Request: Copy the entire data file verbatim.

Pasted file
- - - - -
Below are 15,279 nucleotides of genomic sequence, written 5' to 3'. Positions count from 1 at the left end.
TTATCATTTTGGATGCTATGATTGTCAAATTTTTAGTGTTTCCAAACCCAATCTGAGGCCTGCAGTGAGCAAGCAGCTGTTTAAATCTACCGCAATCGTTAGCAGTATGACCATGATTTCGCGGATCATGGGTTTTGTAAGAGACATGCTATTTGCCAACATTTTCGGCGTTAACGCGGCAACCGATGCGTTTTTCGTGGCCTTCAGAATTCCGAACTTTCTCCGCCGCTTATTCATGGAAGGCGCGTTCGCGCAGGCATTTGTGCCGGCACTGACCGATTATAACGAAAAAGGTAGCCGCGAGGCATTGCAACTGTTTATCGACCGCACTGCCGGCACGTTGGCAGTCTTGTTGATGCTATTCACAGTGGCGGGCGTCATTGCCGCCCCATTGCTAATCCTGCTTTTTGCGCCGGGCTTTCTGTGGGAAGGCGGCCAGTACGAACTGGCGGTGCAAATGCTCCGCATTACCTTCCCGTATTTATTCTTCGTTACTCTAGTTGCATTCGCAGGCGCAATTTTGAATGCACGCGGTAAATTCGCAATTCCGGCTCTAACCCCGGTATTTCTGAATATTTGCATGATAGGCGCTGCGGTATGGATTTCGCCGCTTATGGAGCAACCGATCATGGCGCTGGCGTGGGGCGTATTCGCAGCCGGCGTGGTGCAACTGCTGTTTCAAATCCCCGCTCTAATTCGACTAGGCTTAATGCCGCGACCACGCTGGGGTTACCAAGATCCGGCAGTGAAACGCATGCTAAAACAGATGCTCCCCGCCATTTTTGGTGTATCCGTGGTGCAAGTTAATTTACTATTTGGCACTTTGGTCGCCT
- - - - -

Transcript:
Below are 15,279 nucleotides of genomic sequence, written 5' to 3'. Positions count from 1 at the left end.
TTATCATTTTGGATGCTATGATTGTCAAATTTTTAGTGTTTCCAAACCCAATCTGAGGCCTGCAGTGAGCAAGCAGCTGTTTAAATCTACCGCAATCGTTAGCAGTATGACCATGATTTCGCGGATCATGGGTTTTGTAAGAGACATGCTATTTGCCAACATTTTCGGCGTTAACGCGGCAACCGATGCGTTTTTCGTGGCCTTCAGAATTCCGAACTTTCTCCGCCGCTTATTCATGGAAGGCGCGTTCGCGCAGGCATTTGTGCCGGCACTGACCGATTATAACGAAAAAGGTAGCCGCGAGGCATTGCAACTGTTTATCGACCGCACTGCCGGCACGTTGGCAGTCTTGTTGATGCTATTCACAGTGGCGGGCGTCATTGCCGCCCCATTGCTAATCCTGCTTTTTGCGCCGGGCTTTCTGTGGGAAGGCGGCCAGTACGAACTGGCGGTGCAAATGCTCCGCATTACCTTCCCGTATTTATTCTTCGTTACTCTAGTTGCATTCGCAGGCGCAATTTTGAATGCACGCGGTAAATTCGCAATTCCGGCTCTAACCCCGGTATTTCTGAATATTTGCATGATAGGCGCTGCGGTATGGATTTCGCCGCTTATGGAGCAACCGATCATGGCGCTGGCGTGGGGCGTATTCGCAGCCGGCGTGGTGCAACTGCTGTTTCAAATCCCCGCTCTAATTCGACTAGGCTTAATGCCGCGACCACGCTGGGGTTACCAAGATCCGGCAGTGAAACGCATGCTAAAACAGATGCTCCCCGCCATTTTTGGTGTATCCGTGGTGCAAGTTAATTTACTATTTGGCACTTTGGTCGCCT